How many police officers would that pay for?

A few outlets also repeated the assertions on how many nurses or police officers the money spent on surveillance would have paid for.

The Daily Mail quoted the report as saying that “The price of providing street CCTV since 2007 would have paid for more than 13,500 police constables on starting salaries of just over £23,000″. The Birmingham Mail, among others, noted that it would have paid the salaries of more than 15,000 nurses.

And here we hit a second problem.

The £314m spent on CCTV since 2007 would indeed pay for 13,500 police officers on £23,000 – but only for one year. On an ongoing basis, it would have paid the wages of 4,500 police officers (it should also be pointed out that the £314m figure only covered 336 local authorities – the CCTV spend of those who failed to respond would increase this number).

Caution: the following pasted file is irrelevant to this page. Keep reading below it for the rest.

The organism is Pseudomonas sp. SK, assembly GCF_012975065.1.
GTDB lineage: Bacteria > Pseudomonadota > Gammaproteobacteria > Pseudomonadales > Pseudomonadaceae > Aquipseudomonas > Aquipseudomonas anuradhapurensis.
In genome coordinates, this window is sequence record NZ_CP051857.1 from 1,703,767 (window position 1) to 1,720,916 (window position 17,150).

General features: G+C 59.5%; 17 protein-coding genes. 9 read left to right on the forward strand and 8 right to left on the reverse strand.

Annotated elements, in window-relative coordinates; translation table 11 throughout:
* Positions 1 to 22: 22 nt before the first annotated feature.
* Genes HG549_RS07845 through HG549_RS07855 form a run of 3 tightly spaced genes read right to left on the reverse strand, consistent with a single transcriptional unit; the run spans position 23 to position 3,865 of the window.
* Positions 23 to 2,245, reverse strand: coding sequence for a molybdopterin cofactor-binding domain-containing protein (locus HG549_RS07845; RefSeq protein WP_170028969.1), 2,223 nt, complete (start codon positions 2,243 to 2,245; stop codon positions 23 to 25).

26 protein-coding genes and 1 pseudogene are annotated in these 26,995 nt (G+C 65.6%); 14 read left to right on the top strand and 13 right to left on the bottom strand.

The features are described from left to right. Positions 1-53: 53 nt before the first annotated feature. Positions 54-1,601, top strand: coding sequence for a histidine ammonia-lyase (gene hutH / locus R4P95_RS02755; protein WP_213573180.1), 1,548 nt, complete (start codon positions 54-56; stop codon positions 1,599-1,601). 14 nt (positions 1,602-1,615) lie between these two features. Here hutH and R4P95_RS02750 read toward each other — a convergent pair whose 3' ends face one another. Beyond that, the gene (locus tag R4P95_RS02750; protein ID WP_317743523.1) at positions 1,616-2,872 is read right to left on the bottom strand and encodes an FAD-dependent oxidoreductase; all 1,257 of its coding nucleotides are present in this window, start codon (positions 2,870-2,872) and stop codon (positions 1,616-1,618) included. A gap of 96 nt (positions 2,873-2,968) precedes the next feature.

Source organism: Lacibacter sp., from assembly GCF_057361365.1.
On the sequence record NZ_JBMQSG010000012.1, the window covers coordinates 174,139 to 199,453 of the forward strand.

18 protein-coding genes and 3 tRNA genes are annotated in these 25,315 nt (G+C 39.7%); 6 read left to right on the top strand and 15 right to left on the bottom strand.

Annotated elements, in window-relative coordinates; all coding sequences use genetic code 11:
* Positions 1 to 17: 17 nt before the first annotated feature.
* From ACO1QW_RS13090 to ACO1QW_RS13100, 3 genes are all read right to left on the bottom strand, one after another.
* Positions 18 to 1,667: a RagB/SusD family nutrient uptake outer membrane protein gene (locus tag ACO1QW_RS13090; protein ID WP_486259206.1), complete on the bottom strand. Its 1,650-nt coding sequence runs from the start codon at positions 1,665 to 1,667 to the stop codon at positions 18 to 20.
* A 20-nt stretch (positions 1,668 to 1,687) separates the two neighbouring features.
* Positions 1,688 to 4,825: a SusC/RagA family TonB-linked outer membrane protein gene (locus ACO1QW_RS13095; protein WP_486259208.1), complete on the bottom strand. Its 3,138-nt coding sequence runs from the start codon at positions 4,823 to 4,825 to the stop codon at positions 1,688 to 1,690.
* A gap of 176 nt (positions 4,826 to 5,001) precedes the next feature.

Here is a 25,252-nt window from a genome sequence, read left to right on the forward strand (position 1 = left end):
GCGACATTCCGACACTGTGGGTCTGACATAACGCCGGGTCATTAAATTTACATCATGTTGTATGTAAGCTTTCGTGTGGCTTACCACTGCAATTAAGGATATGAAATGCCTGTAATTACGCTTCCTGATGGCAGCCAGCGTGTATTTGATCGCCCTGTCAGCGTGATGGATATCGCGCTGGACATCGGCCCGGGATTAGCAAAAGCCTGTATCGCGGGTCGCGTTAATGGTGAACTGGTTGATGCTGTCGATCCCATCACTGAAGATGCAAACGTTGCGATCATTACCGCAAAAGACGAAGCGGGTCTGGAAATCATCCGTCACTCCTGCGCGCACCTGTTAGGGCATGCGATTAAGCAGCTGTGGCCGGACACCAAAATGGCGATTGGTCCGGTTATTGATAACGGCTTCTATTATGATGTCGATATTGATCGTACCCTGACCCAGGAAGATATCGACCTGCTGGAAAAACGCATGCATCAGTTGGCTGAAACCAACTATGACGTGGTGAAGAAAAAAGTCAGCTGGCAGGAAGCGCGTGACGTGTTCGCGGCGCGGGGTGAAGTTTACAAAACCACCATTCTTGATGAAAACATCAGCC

Secondly, wages are not the only cost of employment, just as installation is not the only cost of CCTV. The FOI request submitted by Big Brother Watch is a good example of this: not only do they ask for installation costs, but operation and maintenance costs, and staffing costs – including pension liabilities and benefits.

There’s a great ‘Employee True Cost Calculator‘ on the IT Centa website which illustrates this neatly: you have to factor in national insurance, pension contributions, overheads and other costs to get a truer picture.

Don’t blame Big Brother Watch